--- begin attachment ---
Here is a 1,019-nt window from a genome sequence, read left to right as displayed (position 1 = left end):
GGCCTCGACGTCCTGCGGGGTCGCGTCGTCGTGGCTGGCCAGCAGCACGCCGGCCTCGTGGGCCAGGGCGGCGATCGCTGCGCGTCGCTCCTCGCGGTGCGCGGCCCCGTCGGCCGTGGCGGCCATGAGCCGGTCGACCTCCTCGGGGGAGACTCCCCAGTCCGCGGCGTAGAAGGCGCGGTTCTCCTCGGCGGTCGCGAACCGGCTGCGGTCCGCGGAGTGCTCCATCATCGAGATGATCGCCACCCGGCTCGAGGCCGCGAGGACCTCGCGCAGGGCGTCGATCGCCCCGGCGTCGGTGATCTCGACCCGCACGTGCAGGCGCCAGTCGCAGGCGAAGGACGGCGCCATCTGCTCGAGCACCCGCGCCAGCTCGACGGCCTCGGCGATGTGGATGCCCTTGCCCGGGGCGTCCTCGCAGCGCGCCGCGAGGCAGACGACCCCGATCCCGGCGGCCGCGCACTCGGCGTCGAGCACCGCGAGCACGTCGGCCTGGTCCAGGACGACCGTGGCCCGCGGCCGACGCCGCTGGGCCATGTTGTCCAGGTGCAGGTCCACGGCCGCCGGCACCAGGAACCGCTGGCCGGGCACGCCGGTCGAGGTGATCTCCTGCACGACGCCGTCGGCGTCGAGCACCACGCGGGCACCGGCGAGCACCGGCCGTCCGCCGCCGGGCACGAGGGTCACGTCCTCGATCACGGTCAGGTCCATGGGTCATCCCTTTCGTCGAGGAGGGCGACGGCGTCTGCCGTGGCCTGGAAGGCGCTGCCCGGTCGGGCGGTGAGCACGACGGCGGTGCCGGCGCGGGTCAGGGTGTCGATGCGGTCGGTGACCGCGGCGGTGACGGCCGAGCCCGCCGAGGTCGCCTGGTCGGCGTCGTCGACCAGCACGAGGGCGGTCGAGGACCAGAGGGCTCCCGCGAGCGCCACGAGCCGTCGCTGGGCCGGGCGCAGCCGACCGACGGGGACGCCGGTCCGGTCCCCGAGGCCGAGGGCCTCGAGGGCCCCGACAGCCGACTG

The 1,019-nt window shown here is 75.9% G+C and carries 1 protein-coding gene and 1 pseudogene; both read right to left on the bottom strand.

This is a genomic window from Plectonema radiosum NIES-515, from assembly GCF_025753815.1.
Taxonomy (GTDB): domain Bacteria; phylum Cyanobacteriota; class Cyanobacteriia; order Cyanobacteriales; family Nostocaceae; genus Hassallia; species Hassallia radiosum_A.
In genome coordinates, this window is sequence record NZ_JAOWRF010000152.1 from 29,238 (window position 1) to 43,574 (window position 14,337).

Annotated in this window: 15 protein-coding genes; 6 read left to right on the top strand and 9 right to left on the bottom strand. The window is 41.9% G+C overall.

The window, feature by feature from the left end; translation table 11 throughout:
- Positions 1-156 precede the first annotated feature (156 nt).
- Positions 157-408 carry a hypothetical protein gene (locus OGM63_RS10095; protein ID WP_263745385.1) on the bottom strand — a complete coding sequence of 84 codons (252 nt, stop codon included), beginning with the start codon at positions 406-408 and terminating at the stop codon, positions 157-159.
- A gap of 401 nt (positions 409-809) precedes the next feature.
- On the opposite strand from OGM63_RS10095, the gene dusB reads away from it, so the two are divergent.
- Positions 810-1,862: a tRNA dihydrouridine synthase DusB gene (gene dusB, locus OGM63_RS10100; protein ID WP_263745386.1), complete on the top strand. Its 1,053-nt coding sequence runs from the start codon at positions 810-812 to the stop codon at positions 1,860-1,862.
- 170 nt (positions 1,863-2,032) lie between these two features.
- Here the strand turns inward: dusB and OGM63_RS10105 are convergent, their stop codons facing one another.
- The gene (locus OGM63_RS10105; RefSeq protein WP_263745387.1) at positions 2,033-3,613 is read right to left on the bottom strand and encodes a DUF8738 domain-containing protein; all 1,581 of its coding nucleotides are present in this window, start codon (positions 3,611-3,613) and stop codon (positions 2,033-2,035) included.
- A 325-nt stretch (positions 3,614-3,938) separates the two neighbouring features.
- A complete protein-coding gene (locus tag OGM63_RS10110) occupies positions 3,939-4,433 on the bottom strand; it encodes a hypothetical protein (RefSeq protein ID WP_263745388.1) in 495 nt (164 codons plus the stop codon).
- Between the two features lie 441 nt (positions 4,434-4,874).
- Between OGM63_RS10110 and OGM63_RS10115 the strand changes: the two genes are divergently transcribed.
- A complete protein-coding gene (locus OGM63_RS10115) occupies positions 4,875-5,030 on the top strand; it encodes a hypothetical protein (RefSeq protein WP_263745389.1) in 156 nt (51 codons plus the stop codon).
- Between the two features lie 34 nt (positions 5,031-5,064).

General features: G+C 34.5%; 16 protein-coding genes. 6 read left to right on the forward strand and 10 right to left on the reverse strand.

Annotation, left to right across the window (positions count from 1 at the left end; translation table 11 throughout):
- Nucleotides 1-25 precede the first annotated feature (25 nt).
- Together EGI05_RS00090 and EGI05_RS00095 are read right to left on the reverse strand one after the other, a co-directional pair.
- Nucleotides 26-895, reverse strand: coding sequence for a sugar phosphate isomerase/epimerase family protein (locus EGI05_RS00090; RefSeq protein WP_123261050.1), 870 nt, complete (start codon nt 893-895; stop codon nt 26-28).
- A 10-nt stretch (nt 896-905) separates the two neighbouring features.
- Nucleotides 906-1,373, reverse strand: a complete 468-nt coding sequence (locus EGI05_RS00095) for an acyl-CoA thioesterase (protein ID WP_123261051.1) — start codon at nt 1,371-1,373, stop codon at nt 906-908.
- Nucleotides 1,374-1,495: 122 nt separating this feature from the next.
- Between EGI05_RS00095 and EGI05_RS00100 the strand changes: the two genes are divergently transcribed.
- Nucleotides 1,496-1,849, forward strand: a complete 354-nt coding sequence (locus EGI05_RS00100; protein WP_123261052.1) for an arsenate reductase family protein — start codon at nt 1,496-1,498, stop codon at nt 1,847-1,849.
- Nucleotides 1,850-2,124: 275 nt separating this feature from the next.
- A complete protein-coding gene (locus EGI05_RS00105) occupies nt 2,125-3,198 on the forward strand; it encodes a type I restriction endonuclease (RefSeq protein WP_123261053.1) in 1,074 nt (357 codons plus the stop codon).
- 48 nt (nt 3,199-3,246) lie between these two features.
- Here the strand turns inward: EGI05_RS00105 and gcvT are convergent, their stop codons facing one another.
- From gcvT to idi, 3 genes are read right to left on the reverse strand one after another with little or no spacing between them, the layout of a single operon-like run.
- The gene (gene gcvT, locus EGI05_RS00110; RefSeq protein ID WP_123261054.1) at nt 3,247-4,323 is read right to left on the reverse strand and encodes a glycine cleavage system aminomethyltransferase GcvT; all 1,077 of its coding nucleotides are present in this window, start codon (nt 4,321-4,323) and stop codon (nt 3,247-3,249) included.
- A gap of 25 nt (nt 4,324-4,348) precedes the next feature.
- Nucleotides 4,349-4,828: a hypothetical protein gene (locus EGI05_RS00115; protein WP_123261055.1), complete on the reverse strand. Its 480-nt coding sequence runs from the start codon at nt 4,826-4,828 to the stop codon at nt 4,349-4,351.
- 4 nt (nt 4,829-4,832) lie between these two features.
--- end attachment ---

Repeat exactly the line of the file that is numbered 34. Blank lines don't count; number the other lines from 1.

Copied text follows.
- A complete protein-coding gene (locus EGI05_RS00105) occupies nt 2,125-3,198 on the forward strand; it encodes a type I restriction endonuclease (RefSeq protein WP_123261053.1) in 1,074 nt (357 codons plus the stop codon).